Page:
The Murder Pit by Mick Finlay – Book Review

The Murder Pit by Mick Finlay – Book Review

The Murder Pit by Mick Finlay

The Murder Pit
An Arrowood Mystery Book Two

Author – Mick Finlay
Publisher – HQ
Pages – 448
Released – 10th January 2019
ISBN-13 – 978-0008214791
Format – ebook, paperback
Reviewer – Stacey
Rating – 5 Stars
I received a free copy of this book.
This post contains affiliate links.


London Society takes their problems to Sherlock Holmes. Everyone else goes to Arrowood.

1896: Sherlock Holmes has once again hit the headlines, solving mysteries for the cream of London society. But among the workhouses and pudding shops of the city, private detective William Arrowood is presented with far grittier, more violent, and considerably less well-paid cases.

Arrowood is in no doubt who is the better detective, and when Mr and Mrs Barclay engage him to trace their estranged daughter Birdie, he’s sure it won’t be long before he and his assistant Barnett have tracked her down.

But this seemingly simple missing person case soon turns into a murder investigation. Far from the comfort of Baker Street, Arrowood’s London is a city of unrelenting cruelty, where evil is waiting to be uncovered . . .

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William Arrowood (the guvnor) and Norman Barnett his sidekick, and the narrator of the book are the poor people’s private detectives in the late 1800s. They take on the cases that Sherlock Holmes and Dr. Watson wouldn’t even think about investigating.

In The Murder Pit, Arrowood has been asked by a Mr. and Mrs. Barclay to track down their daughter Birdie and bring her home (or at least talk to her and make sure she is okay). Birdie is apparently a ‘simple-minded’ young girl, as her family call her, and is easily led astray. Since she married farmer Walter Ockwell she hasn’t been seen or heard from and her parents, though they have tried, haven’t had any success in finding her and talking to her.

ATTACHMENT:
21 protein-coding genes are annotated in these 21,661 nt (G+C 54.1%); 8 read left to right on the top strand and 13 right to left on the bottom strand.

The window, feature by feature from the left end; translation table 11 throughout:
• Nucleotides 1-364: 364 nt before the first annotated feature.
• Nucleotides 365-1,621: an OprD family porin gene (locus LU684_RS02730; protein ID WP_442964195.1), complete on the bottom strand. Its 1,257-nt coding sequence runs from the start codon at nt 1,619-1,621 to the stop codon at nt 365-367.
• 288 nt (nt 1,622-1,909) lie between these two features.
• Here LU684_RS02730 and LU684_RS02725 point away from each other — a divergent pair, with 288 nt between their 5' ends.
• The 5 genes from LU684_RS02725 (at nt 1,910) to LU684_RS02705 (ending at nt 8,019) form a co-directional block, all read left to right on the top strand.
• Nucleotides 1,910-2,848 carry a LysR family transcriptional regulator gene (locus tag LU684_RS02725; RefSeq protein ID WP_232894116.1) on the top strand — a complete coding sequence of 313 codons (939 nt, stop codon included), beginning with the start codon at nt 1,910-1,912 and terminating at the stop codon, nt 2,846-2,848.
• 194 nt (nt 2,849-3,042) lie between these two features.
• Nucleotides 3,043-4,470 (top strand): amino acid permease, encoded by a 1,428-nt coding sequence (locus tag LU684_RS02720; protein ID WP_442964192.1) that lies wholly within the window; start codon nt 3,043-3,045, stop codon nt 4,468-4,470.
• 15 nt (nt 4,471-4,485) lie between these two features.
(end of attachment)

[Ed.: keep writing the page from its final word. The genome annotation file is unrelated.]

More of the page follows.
The Ockwell family are fiercely private people and won’t let anyone near Birdie. The family seem to be ruled by Walter’s sister and are very well know in their local area.

Arrowood and Barnett take a look into the Ockwell‘s and find out some disturbing information which they go to the local police officer with, though he refuses to help and warns Arrowood to stay away. There’s also the issue of someone who helped them with their enquires going missing too.

Arrowood’s not easily beaten though and won’t give up until he’s completed what’s he’s been paid for.

I’m a huge Sherlock Holmes fan so when I saw this book I knew I had to read it. At first, I didn’t realise it was the second in a series, but it is fine to read as a stand-alone so not reading the first didn’t hinder me in any way.

Arrowood works in the same field as Sherlock Holmes but his methods are completely different. He studies people and their actions and emotions rather than rely on the clues to lead him to the culprit or cause. He also gets paid a lot less than Sherlock’s and takes on poor peoples cases. He also seems to detest Sherlock.

The book is narrated by Barnett, Arrowood’s assistant. Author Mick Finlay has certainly done his research into the Victorian era and also the plight of disabled people back in those days. This comes across strong and there is no doubt when turning the pages which era in history you are within.